Sen. Schumer Going After "Honey Laundering"

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    NEWSLETTERS

    U.S. Sen. Charles Schumer of New York wants a national standard for pure honey to sting fraudulent imports from China that are hurting an American honey market valued at up to $12 billion.

    New York's senior senator is floating like a butterly and stinging like a bee.

    Sen. Charles Schumer wants a national standard for pure honey to sting fraudulent imports from China that are hurting an American honey market valued at up to $12 billion.
     
    Schumer is asking the federal food and drug commissioner for a standard that would halt imports of adulterated or mislabeled honey from abroad.

    It's called "honey laundering" and Florida and Wisconsin have enacted their own pure honey standards, with other states preparing similar legislation to protect their markets.
     
    Honey laundering includes intentionally mislabeling shipments of honey and setting up shell companies to disguise the country of origin to avoid tariffs or limit restrictions designed to protect U.S. producers.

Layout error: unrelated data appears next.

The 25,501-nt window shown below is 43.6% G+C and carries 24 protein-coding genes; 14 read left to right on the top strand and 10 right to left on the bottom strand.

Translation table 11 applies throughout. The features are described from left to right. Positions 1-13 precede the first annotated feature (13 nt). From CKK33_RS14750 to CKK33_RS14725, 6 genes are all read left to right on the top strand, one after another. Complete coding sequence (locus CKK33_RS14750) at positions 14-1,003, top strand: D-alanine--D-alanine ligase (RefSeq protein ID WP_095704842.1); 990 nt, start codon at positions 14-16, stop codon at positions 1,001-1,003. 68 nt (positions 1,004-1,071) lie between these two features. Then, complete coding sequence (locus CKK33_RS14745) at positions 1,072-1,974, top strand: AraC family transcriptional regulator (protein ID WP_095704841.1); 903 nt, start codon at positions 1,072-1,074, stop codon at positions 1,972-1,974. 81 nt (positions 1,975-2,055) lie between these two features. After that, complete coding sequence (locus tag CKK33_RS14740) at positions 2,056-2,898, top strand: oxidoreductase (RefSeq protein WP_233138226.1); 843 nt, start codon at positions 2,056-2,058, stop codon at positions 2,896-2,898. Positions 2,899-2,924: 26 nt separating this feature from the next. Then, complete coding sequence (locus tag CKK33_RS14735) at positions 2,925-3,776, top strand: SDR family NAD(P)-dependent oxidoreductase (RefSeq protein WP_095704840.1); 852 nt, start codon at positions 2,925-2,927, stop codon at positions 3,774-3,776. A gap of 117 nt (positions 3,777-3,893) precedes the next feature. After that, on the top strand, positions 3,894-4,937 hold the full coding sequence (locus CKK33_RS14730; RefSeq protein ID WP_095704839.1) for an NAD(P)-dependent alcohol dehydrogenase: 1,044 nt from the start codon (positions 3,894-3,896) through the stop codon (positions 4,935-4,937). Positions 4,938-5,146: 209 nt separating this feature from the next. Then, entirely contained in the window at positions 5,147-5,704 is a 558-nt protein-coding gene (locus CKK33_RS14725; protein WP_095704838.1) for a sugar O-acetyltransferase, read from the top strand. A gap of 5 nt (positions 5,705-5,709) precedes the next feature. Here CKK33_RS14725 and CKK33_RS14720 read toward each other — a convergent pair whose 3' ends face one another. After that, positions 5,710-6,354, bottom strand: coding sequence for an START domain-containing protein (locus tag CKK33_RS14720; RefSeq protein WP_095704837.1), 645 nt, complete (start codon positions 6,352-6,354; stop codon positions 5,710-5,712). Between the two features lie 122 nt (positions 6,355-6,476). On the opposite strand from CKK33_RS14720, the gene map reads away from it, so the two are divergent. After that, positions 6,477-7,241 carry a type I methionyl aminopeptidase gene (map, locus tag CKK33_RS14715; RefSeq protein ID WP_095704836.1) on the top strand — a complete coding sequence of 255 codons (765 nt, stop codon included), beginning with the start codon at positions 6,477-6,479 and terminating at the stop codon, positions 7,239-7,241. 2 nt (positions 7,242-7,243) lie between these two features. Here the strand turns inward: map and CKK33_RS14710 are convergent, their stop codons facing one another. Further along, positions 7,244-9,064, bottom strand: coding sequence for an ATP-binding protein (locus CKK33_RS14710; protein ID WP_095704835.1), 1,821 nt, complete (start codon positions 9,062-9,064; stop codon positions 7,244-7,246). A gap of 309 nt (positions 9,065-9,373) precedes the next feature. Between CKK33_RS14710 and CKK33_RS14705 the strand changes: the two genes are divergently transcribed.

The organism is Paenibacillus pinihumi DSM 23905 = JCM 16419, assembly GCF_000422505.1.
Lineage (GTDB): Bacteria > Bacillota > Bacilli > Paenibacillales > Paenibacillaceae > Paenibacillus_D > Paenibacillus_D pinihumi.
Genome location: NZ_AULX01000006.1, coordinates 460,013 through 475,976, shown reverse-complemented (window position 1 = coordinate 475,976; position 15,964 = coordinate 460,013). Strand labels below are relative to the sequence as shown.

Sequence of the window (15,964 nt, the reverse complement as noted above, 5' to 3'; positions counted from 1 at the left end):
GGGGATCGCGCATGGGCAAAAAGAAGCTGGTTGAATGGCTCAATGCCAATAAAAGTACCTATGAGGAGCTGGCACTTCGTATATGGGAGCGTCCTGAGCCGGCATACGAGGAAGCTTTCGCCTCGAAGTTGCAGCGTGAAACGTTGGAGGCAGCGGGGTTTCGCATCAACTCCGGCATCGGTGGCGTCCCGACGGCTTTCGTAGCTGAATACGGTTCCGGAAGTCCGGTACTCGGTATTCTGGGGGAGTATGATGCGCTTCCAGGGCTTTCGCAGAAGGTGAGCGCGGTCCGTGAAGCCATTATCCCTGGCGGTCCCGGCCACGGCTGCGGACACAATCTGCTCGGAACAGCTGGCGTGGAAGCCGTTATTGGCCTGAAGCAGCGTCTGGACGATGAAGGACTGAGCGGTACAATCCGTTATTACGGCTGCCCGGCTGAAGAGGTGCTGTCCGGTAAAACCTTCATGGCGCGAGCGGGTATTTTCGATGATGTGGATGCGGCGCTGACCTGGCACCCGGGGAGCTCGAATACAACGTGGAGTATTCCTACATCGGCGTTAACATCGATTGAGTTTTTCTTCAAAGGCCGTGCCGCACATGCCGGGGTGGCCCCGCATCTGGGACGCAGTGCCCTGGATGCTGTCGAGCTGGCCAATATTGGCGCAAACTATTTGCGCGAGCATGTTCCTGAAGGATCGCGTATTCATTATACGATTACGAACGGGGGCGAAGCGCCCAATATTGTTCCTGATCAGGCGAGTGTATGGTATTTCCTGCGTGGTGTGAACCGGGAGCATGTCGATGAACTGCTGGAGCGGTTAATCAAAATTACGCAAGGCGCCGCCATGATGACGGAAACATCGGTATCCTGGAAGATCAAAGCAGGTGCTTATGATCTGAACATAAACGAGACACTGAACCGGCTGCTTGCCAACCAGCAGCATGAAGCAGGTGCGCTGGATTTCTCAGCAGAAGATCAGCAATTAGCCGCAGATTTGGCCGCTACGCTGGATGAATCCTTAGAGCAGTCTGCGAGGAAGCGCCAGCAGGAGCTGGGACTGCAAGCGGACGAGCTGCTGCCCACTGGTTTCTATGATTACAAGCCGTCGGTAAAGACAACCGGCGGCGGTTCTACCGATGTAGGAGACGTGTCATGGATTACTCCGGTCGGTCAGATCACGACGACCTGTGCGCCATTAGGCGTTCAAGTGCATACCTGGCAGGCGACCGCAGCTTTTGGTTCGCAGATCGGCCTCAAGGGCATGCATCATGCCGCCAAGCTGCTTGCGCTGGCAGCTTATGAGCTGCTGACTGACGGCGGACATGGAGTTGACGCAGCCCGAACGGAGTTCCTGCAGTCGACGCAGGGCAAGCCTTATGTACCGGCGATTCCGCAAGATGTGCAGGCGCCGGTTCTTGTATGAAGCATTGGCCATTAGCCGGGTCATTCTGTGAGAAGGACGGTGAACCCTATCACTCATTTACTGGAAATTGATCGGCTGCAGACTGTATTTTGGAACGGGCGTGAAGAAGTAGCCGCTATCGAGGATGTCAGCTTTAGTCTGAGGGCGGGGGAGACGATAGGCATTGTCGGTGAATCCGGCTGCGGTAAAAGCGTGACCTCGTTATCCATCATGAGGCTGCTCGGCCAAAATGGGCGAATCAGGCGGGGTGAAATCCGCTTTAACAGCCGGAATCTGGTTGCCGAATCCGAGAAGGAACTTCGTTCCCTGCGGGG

A Chinese executive pleaded guilty in August to a federal charge he conspired to smuggle adulterated honey into the United States to avoid the decade-old tariffs enacted to curb imports. That case in Seattle was one of two such criminal cases filed last year.
     
    "Chinese companies, like common criminals, are honey laundering," Schumer said. "They're intentionally hiding the true origin and content of their honey."
     
    Schumer said Wednesday that more than 144 million pounds of honey is produced each year in the U.S. The Democrat said losses are as much as $200 million a year in the U.S.
     
    Schumer is also introducing legislation that would provide greater enforcement power at customs offices along borders.